As I understand you: a doctor who really feels the pain of patients

As I understand you: a doctor who really feels the pain of patients

Categories: Health and Medicine

When Dr. Joel Salinas hears music, he imagines color. Each figure has its own character for him, and he feels the pain of other people as his own. He thought that other people perceive the world around them in the same way, until he started studying to become a doctor. 

As I understand you: a doctor who really feels the pain of patients

A post by Joel Salinas (@joelsalinasmd) on Oct 19, 2017 at 1: 29 PDT

A post by Joel Salinas (@joelsalinasmd)

Joel Salinas rushed to the hospital toilet, he was sick. Washing his face, the third-year medical student looked at his reflection in the mirror and just wanted to live. He didn't know then that he had mirror-touch synesthesia. Every time he sees someone experiencing pain or just touching someone, his brain recreates this feeling in his own body. On that day in 2008, he saw a man die. 

A post by Joel Salinas (@joelsalinasmd) on Nov 20, 2017 at 9: 08 PST

A post by Joel Salinas (@joelsalinasmd)

When the patient's death was announced 30 minutes later, Salinas felt " an eerie silence." 

Salinas ran to the toilet to calm down and make sure that he was alive. Then he promised that he would not allow himself to react like this anymore. 

A post by Joel Salinas (@joelsalinasmd) on Oct 13, 2017 at 5: 22 PDT

A post by Joel Salinas (@joelsalinasmd)

Synesthesia is a phenomenon in which several senses merge into one, rather than being experienced separately. Some people feel the taste when they hear music, others associate letters or numbers with a certain color. 

A post by Joel Salinas (@joelsalinasmd) on Oct 5, 2017 at 2: 40 PDT

A post by Joel Salinas (@joelsalinasmd)

Salinas remembers that even in elementary school, the ringing of the bell was blue and yellow for him. 

A post by Joel Salinas (@joelsalinasmd) on Nov 23, 2017 at 9: 41 PST

A post by Joel Salinas (@joelsalinasmd)

Posted by Joel Salinas (@joelsalinasmd) on May 11, 2017 at 12: 37 PM PDT

A post by Joel Salinas (@joelsalinasmd)

Salinas struggled to fit in with his peers. He remembers asking his mother why no one loves him. One of the problems was that little Joel really liked to cuddle. Hugs evoked a sense of security, as well as " a cool silver-blue, the same feeling that the foursome evoked." But when Joel hugged other children, they thought he was strange. Because of this, Salinas closed himself in. He spent hours watching TV, enjoying the way his body reflected every touch on the screen.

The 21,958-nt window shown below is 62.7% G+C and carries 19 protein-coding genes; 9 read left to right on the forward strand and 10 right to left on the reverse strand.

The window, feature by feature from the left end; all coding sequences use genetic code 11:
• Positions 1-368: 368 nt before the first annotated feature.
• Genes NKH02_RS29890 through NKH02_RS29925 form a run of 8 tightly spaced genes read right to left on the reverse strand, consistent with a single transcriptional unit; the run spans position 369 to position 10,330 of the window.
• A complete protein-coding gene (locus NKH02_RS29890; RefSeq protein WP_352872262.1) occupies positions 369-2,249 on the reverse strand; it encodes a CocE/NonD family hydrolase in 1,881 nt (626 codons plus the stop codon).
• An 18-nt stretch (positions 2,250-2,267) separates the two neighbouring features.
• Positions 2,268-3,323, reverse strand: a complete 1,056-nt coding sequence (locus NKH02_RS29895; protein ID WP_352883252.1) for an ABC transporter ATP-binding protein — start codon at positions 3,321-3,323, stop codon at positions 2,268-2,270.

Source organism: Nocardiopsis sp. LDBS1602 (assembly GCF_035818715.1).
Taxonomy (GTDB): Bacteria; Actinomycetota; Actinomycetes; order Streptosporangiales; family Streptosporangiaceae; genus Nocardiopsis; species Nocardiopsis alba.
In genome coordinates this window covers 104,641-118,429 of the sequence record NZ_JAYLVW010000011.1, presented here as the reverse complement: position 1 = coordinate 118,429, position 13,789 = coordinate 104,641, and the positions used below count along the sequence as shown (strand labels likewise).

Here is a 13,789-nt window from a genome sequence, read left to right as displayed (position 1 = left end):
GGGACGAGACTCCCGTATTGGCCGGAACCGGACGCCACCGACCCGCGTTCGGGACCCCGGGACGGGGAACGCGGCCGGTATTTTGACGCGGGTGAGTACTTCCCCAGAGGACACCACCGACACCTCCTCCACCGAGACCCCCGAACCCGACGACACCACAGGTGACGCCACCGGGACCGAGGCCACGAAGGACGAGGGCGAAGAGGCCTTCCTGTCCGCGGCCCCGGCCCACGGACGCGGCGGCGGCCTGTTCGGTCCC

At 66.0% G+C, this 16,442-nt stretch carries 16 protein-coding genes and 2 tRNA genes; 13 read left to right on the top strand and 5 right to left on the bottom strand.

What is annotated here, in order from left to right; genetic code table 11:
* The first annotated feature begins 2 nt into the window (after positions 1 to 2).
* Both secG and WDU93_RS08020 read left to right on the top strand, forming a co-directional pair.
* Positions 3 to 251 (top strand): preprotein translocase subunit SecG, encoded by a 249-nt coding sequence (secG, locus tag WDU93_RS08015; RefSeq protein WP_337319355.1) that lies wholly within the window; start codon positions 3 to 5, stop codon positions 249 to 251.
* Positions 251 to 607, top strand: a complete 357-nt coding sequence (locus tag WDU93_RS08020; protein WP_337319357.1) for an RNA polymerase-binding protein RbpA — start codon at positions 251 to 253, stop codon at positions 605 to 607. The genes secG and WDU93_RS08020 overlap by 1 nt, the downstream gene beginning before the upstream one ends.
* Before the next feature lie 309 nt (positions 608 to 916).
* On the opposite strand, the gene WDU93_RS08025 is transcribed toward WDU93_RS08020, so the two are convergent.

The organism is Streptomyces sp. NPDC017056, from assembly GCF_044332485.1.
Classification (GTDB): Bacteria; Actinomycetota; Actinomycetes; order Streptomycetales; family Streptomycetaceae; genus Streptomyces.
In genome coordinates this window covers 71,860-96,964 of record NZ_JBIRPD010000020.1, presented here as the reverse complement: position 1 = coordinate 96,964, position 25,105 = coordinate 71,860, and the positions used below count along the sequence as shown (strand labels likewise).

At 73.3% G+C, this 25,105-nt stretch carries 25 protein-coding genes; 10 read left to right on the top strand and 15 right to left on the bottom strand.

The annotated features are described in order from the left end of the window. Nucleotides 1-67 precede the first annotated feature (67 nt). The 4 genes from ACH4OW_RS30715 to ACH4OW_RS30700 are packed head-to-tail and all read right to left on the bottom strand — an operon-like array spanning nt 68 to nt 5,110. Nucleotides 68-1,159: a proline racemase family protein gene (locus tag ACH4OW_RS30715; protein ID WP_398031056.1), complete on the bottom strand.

A post by Joel Salinas (@joelsalinasmd) on Sep 23, 2017 at 9: 15 PDT

A post by Joel Salinas (@joelsalinasmd)

As a teenager, Salinas understood that when someone feels good, he also gets better. The guy decided that he was created to treat, and decided to build a career in medicine. He didn't tell anyone about his feelings, because he thought that others perceive the world the same way. However, in 2005, during a trip to India, he learned that he was wrong. When one of the students talked about people who associate letters with color, Salinas said that many people do this. 

A post by Joel Salinas (@joelsalinasmd) on May 2, 2017 at 1: 11 PDT

A post by Joel Salinas (@joelsalinasmd)

But this understanding did not help Salinas avoid difficulties in further training. 

A post by Joel Salinas (@joelsalinasmd) on May 15, 2017 at 7: 29 PDT

A post by Joel Salinas (@joelsalinasmd)

When he looked at the patient who was being operated on, he felt as if he was being cut himself. On the day the patient died, Salinas realized that he needed to find some way to cope with his feelings. He found that he experiences the strongest impressions when he is surprised or when a person looks like him, so he began to focus on the sleeve or collar of the patient. 

A post by Joel Salinas (@joelsalinasmd) on Aug 12, 2017 at 8: 59 PDT

A post by Joel Salinas (@joelsalinasmd)

Salinas also came to the conclusion that hyperempathy helps him treat patients. He notices almost immediately if a person is thirsty or in pain. 

A post by Joel Salinas (@joelsalinasmd) on Nov 22, 2017 at 9: 14 PST

A post by Joel Salinas (@joelsalinasmd)

Now Salinas works as a neurologist at a Massachusetts General Hospital, and also teaches at Harvard Medical School. Now it is much easier for him to talk about his experience, because research on synesthesia has progressed far ahead. 

A post by Joel Salinas (@joelsalinasmd) on Mar 3, 2018 at 12: 50 PST

A post by Joel Salinas (@joelsalinasmd)

Keywords: Health and medicine | Patients | Phenomenon | Doctor | Pain

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